5 Tips to Survive the Summer with IBD


Well, we’ve finally gotten into the summer months and for most people it’s a time to party and have fun. For many with ulcerative colitis or Crohn’s disease, it can be somewhat of a hassle. Your risk for dehydration goes up, and you have to deal with the stress of travel. Summertime has long been associated with vacationing and relaxing! How on earth are we supposed to do that when there are so many things we have to deal with? Having a chronic illness is stressful enough!


This week, I wanted to write a post giving you some tips to help make your summer a little bit easier. Here are my top 5 tips for surviving the summer with IBD.

Stay Hydrated

Hydration is important for everyone. Our bodies are made up of about 60% water; and water is always trying to escape so it’s important to stay on top of your water intake. In the summer months, it is even more important to stay hydrated. Add a chronic illness that deals with vomiting and diarrhea and you have a recipe for disaster! If you aren’t careful, you could get landed in the hospital.


The obvious way of keeping hydrated is to keep drinking water throughout the day. When you’re distracted by summertime activities, it’s easy to forget to do this. But there are some things that can help you with this. First, there are apps!

My favorite app is Plant Nanny! Plant Nanny makes hydration fun. It’s an app that reminds you to drink water throughout the day by making a game out of it. While you’re hydrating yourself, you’re also encouraged to keep your plants alive by watering them as well. To make things even more interesting, you can make it into a competition with your friends and laugh at them when they unintentionally kill their plants by neglecting to keep up with how much water they’ve had. Who doesn’t like a game with friendly competition?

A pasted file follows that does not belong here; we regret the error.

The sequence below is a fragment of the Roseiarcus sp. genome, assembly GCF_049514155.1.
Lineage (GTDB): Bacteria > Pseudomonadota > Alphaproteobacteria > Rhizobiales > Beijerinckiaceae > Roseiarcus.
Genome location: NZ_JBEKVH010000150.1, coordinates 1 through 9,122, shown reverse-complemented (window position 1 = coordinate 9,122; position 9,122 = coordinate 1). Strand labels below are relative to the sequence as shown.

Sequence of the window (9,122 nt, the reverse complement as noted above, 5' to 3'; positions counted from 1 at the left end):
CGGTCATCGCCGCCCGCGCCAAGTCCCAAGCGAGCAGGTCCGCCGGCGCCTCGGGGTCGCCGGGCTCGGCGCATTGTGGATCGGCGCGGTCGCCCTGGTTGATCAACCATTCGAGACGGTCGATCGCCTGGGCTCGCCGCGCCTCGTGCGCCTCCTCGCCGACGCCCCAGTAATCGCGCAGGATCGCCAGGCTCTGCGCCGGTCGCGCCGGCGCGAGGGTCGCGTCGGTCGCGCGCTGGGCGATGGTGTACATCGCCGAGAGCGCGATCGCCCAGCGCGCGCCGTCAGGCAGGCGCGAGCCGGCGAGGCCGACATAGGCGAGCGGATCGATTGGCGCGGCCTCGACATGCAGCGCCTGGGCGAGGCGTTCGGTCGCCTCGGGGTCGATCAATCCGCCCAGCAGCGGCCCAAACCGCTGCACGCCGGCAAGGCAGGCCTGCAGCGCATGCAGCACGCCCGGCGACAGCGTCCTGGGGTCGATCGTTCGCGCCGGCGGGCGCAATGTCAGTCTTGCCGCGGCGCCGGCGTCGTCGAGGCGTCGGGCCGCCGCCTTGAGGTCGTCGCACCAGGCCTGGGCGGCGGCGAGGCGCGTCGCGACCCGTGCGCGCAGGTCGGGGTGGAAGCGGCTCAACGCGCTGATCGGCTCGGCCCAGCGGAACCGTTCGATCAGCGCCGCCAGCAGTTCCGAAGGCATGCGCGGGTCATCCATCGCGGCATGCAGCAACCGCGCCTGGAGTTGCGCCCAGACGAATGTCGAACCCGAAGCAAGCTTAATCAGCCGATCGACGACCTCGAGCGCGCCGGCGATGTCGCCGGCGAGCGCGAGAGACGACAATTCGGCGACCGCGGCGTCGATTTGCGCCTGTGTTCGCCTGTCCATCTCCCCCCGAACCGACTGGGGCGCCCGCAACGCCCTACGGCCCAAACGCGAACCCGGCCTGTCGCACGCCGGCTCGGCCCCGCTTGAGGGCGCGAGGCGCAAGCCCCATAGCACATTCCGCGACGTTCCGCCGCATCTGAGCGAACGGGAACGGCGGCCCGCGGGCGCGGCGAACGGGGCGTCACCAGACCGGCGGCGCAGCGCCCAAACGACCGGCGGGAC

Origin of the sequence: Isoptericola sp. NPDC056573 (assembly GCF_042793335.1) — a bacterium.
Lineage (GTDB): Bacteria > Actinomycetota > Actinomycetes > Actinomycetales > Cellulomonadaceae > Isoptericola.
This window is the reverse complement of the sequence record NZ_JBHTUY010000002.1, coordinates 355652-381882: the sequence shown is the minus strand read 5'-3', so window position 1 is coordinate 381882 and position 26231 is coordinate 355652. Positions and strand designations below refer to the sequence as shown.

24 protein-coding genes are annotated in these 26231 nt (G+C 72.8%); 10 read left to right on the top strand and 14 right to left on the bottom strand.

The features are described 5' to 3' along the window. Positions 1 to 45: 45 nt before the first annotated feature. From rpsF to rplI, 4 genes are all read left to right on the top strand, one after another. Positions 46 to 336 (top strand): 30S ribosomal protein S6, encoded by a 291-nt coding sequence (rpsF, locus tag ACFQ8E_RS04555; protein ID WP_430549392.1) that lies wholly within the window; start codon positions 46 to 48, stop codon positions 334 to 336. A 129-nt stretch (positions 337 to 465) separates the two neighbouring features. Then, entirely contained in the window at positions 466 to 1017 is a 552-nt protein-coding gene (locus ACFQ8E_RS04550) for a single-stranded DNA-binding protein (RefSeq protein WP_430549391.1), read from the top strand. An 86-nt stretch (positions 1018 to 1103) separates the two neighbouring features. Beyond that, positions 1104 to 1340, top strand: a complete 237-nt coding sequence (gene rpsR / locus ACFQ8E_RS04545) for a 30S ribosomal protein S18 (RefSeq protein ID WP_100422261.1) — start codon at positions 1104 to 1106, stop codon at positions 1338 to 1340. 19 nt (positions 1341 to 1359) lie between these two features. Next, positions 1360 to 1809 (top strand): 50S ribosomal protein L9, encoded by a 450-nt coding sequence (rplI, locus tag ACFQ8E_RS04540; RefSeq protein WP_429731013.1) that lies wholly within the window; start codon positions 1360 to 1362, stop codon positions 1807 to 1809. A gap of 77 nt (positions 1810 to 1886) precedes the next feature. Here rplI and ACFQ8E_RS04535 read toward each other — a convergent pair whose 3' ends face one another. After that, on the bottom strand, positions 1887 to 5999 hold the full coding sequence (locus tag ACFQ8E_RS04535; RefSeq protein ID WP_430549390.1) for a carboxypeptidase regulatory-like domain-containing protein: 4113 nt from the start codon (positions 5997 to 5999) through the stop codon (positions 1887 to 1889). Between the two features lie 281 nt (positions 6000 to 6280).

Monitor Your Pee

I know it might sound weird, but your pee can tell you a lot about your body. It can tell you if you have a urinary tract infection. Sometimes it can tell you if you have liver or bile duct problem. It can tell you if have a rare genetic disease. Most importantly, it can tell you if you are dehydrated or over-hydrated.

Some things you want to look for when it comes to your pee:

  • Clear – You may want to cut back on your water intake. Drinking too much water can be a bad thing.
  • Orange/brown/dark – You’re dehydrated and you should rehydrate ASAP.
  • Light-yellow – This is your goal. You want to make sure you stay in this range. It means you are not running the risk of dehydration nor are you drinking too much.

Keep Your Water Bottle Handy

Something else that has been helpful for me is keeping my water bottle/jug in plain sight and filling it frequently. When I get busy throughout the day, I will confess that sometimes I get lazy and don’t make time to get myself a glass of water. I have found it extremely helpful to keep my large water jug nearby. Not only does it remind me to drink, but it’s also convenient.

(Continue to Part Two >>)